One of the problems with setting a legal limit and prosecuting “stoned drivers” is that researchers and law enforcement officials have not yet determined, “how stoned is too stoned” to drive.
Scientists working for the federal government have been using performance tests to determined levels that would make a driver too stoned to drive. Volunteers got drunk and stoned on marijuana provided by the federal government before they got behind the wheel to perform a series of performance tests. According to a USA Today report, it was the most comprehensive study on how marijuana affects or inhibits driving capabilities.
Researchers will be compiling and analyzing the data to help regulators set legal limits and answer the fundamental question: “When is a marijuana user too stoned to drive?”
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According to the report, scientists recruited volunteers in the vicinity of Iowa’s National Advanced Driving Simulator in Iowa City. Participants were not required to get behind an actual wheel or take to the roads while stoned, but they were instructed to drive behind the wheel of a federal simulator that replicates driving in parking lots, interstates, and gravel roads. The simulator even has obstacles for drivers, including passing cars, and moving objects, like animals.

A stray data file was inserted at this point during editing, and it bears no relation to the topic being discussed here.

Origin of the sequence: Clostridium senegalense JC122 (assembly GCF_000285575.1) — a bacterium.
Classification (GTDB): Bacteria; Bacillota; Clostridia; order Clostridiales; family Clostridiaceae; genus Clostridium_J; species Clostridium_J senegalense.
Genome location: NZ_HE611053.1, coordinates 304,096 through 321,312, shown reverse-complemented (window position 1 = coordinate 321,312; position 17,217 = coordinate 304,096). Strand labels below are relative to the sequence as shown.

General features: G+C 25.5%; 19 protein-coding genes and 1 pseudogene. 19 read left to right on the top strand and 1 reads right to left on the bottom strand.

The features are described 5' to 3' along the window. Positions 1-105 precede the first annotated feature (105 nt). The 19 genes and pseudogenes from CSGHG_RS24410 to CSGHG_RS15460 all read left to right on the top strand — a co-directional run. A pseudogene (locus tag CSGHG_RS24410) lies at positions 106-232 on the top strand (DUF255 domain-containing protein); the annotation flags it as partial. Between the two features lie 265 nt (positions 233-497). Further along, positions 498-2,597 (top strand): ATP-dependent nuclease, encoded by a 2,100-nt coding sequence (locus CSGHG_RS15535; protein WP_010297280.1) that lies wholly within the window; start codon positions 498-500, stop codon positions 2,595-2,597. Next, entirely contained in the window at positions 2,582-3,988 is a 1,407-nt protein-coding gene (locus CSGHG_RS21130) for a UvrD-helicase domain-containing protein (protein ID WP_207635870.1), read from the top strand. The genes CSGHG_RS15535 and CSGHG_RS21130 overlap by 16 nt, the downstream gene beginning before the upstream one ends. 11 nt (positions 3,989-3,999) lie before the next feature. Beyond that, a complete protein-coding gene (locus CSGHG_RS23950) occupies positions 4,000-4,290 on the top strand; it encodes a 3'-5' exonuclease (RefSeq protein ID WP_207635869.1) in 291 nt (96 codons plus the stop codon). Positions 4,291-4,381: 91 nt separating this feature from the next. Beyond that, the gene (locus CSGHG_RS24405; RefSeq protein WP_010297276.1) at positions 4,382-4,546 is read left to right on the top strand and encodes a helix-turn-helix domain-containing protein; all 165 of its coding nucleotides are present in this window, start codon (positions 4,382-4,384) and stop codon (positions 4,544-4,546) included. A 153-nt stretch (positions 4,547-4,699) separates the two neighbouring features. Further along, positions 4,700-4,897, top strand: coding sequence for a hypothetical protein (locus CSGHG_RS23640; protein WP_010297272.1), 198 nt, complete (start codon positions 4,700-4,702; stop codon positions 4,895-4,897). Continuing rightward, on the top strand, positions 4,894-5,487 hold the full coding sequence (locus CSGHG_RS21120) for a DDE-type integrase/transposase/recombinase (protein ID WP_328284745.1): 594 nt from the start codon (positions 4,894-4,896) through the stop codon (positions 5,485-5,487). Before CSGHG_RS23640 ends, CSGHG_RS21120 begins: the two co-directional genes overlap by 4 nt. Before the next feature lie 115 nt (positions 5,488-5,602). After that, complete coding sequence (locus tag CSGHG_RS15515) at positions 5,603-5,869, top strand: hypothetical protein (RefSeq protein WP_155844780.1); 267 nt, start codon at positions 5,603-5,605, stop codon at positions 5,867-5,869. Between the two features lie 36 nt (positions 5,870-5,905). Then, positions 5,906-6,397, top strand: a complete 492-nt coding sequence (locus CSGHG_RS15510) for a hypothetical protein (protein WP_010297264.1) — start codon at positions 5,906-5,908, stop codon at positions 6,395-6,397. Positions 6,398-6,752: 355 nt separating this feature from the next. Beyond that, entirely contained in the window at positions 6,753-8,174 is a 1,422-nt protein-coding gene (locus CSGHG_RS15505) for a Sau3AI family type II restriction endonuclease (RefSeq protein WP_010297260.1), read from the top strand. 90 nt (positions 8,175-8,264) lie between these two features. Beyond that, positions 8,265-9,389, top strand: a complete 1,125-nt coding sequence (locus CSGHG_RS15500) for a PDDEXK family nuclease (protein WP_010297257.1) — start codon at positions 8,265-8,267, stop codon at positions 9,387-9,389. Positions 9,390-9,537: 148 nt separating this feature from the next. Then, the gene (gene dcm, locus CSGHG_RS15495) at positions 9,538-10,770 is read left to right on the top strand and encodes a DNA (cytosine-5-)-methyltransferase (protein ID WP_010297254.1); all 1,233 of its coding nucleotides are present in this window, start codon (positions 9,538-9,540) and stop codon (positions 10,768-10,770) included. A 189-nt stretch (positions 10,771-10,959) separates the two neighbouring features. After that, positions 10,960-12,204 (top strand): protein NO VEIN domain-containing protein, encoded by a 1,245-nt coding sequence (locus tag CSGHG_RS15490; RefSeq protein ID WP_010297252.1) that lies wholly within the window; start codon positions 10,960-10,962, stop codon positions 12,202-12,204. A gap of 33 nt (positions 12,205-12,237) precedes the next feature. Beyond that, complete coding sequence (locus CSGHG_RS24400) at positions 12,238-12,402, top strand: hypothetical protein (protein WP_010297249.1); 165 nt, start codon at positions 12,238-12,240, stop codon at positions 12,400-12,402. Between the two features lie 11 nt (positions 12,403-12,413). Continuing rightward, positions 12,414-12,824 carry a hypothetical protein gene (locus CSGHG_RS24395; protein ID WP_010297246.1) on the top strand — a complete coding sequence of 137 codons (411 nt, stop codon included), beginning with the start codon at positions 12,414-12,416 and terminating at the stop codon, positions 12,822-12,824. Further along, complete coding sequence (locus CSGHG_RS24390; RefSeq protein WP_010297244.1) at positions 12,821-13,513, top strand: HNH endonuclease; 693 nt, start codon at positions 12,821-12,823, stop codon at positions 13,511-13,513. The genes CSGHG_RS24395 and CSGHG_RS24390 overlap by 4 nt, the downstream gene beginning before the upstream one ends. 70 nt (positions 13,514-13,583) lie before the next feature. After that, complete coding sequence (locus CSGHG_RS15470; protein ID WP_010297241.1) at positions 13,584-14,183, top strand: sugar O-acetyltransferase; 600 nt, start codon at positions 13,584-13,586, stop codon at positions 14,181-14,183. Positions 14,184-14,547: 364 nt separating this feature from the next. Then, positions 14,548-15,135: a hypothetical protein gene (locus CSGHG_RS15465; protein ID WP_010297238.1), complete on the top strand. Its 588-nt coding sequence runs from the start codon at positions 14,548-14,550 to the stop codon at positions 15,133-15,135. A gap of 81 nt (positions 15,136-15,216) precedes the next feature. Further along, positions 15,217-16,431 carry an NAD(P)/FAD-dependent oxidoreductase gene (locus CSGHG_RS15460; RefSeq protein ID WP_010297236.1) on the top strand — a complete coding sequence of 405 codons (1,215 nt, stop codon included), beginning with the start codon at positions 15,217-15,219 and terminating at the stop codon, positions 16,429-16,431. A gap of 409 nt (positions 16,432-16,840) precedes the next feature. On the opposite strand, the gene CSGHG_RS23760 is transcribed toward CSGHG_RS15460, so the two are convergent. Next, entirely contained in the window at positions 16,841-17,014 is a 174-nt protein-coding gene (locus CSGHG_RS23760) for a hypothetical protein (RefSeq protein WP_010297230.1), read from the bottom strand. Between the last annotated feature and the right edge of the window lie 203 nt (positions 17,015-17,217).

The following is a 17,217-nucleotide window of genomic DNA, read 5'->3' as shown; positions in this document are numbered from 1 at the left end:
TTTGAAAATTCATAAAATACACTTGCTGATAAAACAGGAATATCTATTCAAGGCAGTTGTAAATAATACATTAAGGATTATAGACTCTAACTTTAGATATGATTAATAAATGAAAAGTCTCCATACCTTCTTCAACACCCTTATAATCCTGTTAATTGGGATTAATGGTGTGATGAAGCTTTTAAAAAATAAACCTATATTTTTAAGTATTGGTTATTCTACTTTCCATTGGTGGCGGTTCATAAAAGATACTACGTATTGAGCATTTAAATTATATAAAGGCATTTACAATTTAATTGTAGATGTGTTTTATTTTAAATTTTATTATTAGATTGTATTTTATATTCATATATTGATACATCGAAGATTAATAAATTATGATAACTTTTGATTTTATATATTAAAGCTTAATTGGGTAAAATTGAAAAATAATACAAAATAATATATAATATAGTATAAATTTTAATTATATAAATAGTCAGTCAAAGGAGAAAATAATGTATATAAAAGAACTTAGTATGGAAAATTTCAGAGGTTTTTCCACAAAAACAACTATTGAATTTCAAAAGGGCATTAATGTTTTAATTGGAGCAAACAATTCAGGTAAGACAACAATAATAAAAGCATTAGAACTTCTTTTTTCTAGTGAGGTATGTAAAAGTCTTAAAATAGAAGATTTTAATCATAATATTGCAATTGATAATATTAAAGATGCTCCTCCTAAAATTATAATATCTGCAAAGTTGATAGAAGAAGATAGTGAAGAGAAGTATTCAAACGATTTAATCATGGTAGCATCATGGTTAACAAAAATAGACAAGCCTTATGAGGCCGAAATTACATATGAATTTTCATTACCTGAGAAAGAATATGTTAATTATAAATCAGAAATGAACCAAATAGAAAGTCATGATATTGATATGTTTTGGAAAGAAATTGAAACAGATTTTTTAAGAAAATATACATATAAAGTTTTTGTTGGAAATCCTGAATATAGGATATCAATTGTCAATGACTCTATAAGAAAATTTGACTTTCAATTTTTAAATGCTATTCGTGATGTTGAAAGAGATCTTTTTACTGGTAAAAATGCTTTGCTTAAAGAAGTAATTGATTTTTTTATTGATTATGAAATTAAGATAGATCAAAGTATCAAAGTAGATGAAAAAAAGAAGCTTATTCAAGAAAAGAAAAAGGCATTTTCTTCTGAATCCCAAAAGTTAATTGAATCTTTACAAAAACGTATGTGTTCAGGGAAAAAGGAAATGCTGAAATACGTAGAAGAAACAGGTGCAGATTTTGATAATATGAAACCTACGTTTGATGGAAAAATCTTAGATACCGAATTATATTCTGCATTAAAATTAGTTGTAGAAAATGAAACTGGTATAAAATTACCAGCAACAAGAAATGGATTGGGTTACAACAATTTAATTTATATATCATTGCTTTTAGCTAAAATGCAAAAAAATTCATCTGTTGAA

Volunteers were asked to imbibe some combination of marijuana and alcohol. Some of the volunteers were given a placebo. The campus, which is smoke free, prevented the volunteers from smoking joints, so they used a vaporizer to ingest marijuana into the blood stream. The marijuana was furnished and distributed in accordance with strict federal rules. The 19 volunteers were given six different combinations of pot and alcohol and tested to determine intoxication levels. The entire test took three years to plan and execute. Testing was finally completed this year and federal scientists are in the process of reviewing and analyzing the data. Initial findings should be published by October 2014.
The study is an attempt to help law enforcement officials when setting legal limits and to ensure that these levels are both fair and safe. Currently there is a debate over whether there should be a “zero tolerance” policy set for drivers who may be under the influence. The study will look at how driving functions may be impaired by use and also whether different levels of THC impact a driver’s ability. Scientists will be looking at approximately 250 different variables. In Colorado, officers currently perform a series of voluntary roadside tests to determine whether a driver is impaired. Currently, officers can test levels of THC using saliva on a rapid screening tests.
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